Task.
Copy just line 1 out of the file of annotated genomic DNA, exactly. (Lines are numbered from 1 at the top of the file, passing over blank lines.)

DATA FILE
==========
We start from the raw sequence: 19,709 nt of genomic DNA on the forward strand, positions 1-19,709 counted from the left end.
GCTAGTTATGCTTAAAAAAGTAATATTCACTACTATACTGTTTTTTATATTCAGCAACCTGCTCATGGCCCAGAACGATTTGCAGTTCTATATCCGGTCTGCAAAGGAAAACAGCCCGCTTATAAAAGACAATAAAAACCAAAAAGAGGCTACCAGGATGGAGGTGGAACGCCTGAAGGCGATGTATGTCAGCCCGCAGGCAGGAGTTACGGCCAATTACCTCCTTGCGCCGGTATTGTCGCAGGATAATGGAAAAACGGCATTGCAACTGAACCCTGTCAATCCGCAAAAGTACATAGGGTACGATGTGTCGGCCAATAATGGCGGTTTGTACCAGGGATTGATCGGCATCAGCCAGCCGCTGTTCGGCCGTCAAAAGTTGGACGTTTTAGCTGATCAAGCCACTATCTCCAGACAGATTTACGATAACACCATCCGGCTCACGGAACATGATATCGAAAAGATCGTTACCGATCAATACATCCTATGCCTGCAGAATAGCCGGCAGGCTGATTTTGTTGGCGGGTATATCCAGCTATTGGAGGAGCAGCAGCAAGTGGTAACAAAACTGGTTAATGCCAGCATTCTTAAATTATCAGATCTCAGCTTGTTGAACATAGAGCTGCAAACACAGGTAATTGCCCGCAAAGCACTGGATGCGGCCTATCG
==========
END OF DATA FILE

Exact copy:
We start from the raw sequence: 19,709 nt of genomic DNA on the forward strand, positions 1-19,709 counted from the left end.